More often than not, I see turkey hunters just put out a Tom and a hen decoy out in the middle of a field, in some random variation, in hopes of fooling a love-crazy longbeard. The fact of the matter is, turkeys are smarter than we sometimes give them credit for. A turkey's best defense and offense is their eyesight, and that includes determining if a setup is realistic enough to peak his curiosity.
In order to get past this bird's impressive eyesight and fool him into coming within shooting range, creating a realistic decoy spread is imperative. The issue is, all scenarios are not created the same, and thus, you may need to be ready to implement a different decoy spread depending on your hunting situation. While a single Jake and a feeder hen might be great in the early season as turkeys are just starting to figure out the pecking order, I would argue that in the late season, when the Toms have already established a solid dominance, it's only going to throw up massive red flags.
While your decoy spread is only one small puzzle piece that fits into the giant puzzle making up your entire turkey hunting strategy, it is undoubtedly a very important one, and one that you need to dial in, especially if you are hunting public ground, or even private ground in an area that sees high turkey hunting pressure. But don't worry, in this article I will explain four decoy spreads that are great at fooling that cautious Tom, and what time of the year and situation you should use them.
Laydown with a Jake
It's no secret that the first half of the season provides the most entertainment. Now, I am by no means suggesting that I don't like the late season, because believe me, I do. However, the early season provides a level of excitement that is hard to match, due to the fact that the Jakes don't necessarily know where they stand in the pecking order, and thus, you'll see them "shoot their shot" so to speak, on any welcoming hen. All this does is get the Toms more aggressive, allowing you to have a front row seat for the action.
For this reason, during the first week of the season, I love using a laydown hen decoy, with a half-strut jake just behind her. It's important that your laydown hen is visible, as even during the early season, tall grass can hide your setup, almost rendering it useless as a Tom likely won't be interested in what appears to be a lonesome Jake.
With some subtle yet flirtatious calling, any Tom within reasonable distance is going to try to figure out why this hen fancies an immature and unimpressive Jake. It might take a second for the Tom to fully commit, but expect a show involving a fluffed out Tom gobbling his head off in an attempt to pull the hen away.
Lone Hen, Fan for Backup
In the early season, the Toms are going to be constantly on the move looking for that available hen, and you should have a good amount of options, as the birds haven't been pressured yet, and tend to not be so call shy. For this reason, a full spread might not be necessary, and a lonesome hen should be enticing enough to have an early Tom come check out.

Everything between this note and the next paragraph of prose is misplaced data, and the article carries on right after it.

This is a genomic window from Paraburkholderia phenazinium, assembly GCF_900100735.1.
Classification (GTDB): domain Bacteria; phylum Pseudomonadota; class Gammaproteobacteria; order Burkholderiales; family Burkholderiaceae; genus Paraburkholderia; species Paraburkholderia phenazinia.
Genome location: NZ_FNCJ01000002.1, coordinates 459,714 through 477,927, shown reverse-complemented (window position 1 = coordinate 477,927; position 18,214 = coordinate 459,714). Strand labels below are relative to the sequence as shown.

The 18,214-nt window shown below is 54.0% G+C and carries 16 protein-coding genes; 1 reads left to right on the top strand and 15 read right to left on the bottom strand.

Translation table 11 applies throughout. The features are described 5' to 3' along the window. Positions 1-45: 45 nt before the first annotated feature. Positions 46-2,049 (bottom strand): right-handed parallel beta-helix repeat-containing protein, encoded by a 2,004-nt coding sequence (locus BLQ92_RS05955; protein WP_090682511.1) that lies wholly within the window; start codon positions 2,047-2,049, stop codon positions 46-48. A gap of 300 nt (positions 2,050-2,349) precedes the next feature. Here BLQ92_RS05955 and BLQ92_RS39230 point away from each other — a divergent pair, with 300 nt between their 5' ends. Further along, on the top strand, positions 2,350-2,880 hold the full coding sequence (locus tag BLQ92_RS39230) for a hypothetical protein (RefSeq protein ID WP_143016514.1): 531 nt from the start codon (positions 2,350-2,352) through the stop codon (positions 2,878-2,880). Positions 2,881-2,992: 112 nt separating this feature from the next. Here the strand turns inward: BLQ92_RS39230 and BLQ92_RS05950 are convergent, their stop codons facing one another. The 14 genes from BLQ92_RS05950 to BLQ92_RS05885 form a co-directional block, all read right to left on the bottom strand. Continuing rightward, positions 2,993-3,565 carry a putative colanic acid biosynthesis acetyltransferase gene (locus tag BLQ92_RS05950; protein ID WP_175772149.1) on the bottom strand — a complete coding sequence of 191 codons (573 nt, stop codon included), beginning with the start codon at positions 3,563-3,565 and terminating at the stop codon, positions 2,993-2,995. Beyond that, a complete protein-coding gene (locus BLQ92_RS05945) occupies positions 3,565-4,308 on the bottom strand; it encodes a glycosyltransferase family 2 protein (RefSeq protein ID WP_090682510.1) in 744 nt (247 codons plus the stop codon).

No matter what, I always keep a fan with me, just in case I need to present a more realistic setup with some movement, or if I need to add a little more convincing by bringing some competition into Tom's love life. Seeing another mature turkey trying to swoop in makes a Toms head go red like no other. Just make sure you're being safe. I only move with my fan when I am hunting on private land and don't have to worry about any other hunter mistaking me for a trophy bird.
Group of Hens, One Jake
Later in the season, as the Toms are worn down from competing all day, week after week, they may be hesitant to engage in any more battles. This is the time of the year that I set up a scenario that makes a mature longbeard feel like he has a sure thing. Thus comes in a group of responsive hens, and a single Jake with no competition, at least, no competition yet.
I typically set up this spread around 20 yards away, having a group of three or four hens all facing in my general direction. Directly behind them, with roughly 5 yards of spacing, there is a single shortbread tailing them, with the impression that he can take his pick. This setup typically doesn't require much calling, just a few subtle clucks and purrs and let the spread do the rest.
Match the Surroundings
The truth is, this last decoy spread isn't a specific spread at all, and it's more of a guideline of using your surroundings to paint an accurate picture. Later in the season, mature longbeards become harder and harder to fool, and a scene that doesn't match the environment, will send an alarm to even the most foolish Toms.
During the first few weeks of the season, keep an eye out for how the turkey population is behaving and how the groups are becoming more spread out based on hunting pressure and breeding patterns. While gathering this intel, you can paint the perfect picture for the dog days of the late season when the Toms aren't cooperating. This could vary season by season, and depend heavily on where you are located. Match the spread, and you're in for an incredible hunt, regardless of the hunting pressure.